James Marsters is an actor, singer and songwriter who first found international fame playing punk-goth Brit vampire Spike in the critically acclaimed American TV series Buffy the Vampire Slayer and the equally popular spin-off Angel. Film roles include live action film Dragon Ball, romantic love story P.S. I Love You with Hilary Swank, Gerard Butler and Kathy Bates, USA Original true-crime film Cool Money, independent thriller Shadow Puppets, Winding Roads, The House On Haunted Hill and Chance with Buffy co-star Amber Benson.
The Californian actor, who grew up in Modesto, has also played Brainiac in TV’s Smallville and guest starred in Without A Trace, Millennium, Andromeda, The Mountain, Saving Grace, Caprica and most recently Warehouse 13, Supernatural and Hawaii Five-O. James’s voiceover talents can be found portraying Lex Luthor on the DVD release of Superman: Doomsday and he continues to read for the very popular Dresden Files books on tape series. He has received numerous nominations and awards, including the Spacey Award, the Saturn Award, the Cinescape Face of the Future Award, the Golden Satellite Award, and the Teen Choice Award.
James attended New York’s prestigious Juilliard, the Pacific Conservatory of the Performing Arts, and the American Conservatory Theatre and spent 10 years doing stage work before moving to LA to work in film and television. He worked in Chicago’s famous Goodman Theater and also set-up and ran companies in Chicago and Seattle. One of his early television appearances was as a hotel bellhop in the television series Northern Exposure. James is also a singer songwriter and has enjoyed sell-out concerts in America, Canada, Australia and Europe with his band Ghost of the Robot. He also has two solo albums, Civilized Man and Like A Waterfall.
MEET JAMES AT AUSTIN COMIC CON! Sept 23rd – 25th at the Austin Convention Center! GET TICKETS!
Andy Richardson is a stage actor, singer, and dancer who was born in Omaha, Nebraska, and raised in San Antonio, Texas. He has been performing on stage since he was eight years old. In 2007, Andy got his big break when he flew up to NYC to audition for New York City Center’s summer production of Gypsy and he booked the job. The highly acclaimed production, directed by Arthur Laurents and starring Patti LuPone, became the catalyst for Andy’s start on Broadway. In the fall of 2007, he made his Broadway debut as Danny Who in Dr. Seuss’ How the Grinch Stole Christmas! and in March 2008, he and the rest of the New York City Center Gypsy cast transferred to Broadway.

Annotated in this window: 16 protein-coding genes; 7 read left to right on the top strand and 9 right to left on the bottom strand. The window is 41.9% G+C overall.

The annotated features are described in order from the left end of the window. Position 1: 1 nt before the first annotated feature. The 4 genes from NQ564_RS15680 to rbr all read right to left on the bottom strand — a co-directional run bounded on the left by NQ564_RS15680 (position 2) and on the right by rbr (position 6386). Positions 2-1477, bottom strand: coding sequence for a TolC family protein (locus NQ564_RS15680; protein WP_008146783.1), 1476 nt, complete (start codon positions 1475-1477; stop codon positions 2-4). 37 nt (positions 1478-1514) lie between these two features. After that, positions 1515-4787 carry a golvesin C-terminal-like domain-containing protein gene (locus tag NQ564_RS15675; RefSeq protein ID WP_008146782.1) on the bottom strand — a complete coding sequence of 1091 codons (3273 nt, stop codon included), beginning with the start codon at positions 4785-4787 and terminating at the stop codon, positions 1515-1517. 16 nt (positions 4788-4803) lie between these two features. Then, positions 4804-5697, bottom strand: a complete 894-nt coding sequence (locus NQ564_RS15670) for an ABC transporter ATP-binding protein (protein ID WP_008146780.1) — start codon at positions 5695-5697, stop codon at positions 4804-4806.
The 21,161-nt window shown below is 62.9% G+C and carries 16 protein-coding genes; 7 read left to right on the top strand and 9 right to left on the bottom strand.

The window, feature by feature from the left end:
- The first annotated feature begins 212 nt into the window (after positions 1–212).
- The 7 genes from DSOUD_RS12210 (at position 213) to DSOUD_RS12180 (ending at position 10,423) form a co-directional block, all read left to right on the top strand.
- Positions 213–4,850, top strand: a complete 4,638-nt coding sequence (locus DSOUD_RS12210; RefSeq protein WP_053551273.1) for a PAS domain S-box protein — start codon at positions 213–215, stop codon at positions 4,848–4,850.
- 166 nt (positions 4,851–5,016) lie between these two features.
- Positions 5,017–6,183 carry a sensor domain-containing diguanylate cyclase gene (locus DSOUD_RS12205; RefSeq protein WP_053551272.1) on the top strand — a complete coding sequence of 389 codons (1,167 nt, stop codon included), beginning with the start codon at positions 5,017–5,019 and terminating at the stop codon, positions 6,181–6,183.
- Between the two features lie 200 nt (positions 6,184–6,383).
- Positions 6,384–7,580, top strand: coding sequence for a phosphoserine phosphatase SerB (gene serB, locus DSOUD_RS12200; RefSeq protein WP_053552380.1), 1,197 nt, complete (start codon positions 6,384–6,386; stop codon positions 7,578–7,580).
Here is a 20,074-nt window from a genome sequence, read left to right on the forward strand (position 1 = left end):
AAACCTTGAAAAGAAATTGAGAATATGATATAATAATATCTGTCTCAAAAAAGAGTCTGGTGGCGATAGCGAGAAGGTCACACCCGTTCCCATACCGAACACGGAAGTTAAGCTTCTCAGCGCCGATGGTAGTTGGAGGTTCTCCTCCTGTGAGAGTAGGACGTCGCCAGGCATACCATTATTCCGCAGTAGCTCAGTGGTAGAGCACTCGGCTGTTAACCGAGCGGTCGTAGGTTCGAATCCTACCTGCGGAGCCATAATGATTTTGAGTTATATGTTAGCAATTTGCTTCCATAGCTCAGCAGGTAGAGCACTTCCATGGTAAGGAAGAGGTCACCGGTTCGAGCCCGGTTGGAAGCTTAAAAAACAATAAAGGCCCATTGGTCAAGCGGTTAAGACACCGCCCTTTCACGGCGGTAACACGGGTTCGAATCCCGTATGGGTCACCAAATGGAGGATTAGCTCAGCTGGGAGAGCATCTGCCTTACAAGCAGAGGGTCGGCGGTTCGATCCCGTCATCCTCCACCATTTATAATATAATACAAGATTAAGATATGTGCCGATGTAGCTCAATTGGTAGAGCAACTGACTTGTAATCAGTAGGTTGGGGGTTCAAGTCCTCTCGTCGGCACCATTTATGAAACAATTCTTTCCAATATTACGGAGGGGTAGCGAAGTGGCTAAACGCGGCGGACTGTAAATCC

When his run ended at Gypsy, Andy returned to San Antonio and resumed his life as a normal teenager in eighth grade. In May 2011, Andy auditioned for and booked the world premiere production of Newsies at Paper Mill Playhouse in Millburn, New Jersey. After a very successful limited run at Paper Mill in the fall of 2011, Newsies transferred to Broadway in March 2012 and Andy was fortunate to transfer with it in the role he originated, Romeo, and as a Crutchie understudy.
In March 2013, Andy was promoted to his first principal role when he was chosen as the Crutchie replacement. He continued to perform in Newsies until the show closed on Broadway in August 2014. Andy is currently performing as Crutchie in the North American Tour of Newsies. Andy is a student at NYU Gallatin School of Individualized Study studying Musical Theatre and American Sign Language.
Conceiving music that can range from acoustically intimate or ethnically eccentric to a grand, adventurous orchestral excursion able to traverse the globe, Tulsa-born composer Greg Edmonson is a unique musical voice in Hollywood, one that has experienced widespread acclaim in the diverse worlds of film, television and video games.
Greg Edmonson’s talent on the guitar first brought him to Los Angeles, where his work as a session player led to composing as the next step in his musical journey. Studying the craft with the renowned Dr. Albert Harris, Greg landed his first scoring gigs for the hallowed TV animation company Hanna Barbera. His work for the medium caught the attention of one its most in-demand composers, and soon Greg was working alongside multiple Emmy-winner Mike Post on hit series such as “L.A. Law,” “Quantum Leap,” “Wiseguy” and “Cop Rock”. An Emmy nomination for one of Greg’s songs served as proof that he had found his niche and was on the scene to stay.
Greg’s next taste of success came on Mike Judge’s long-running animated series, “King of the Hill.” For that edgy comedy Greg created a satirical American sound that combined Texas guitar with an orchestra – music that could be as humorous as it was heartfelt. He followed that ride by developing the distinctive sound of Joss Whedon’s revered sci-fi show “Firefly,” conjuring a unique orchestral Americana style that artfully integrated such culturally diverse instruments as the dobro, duduk, and saz.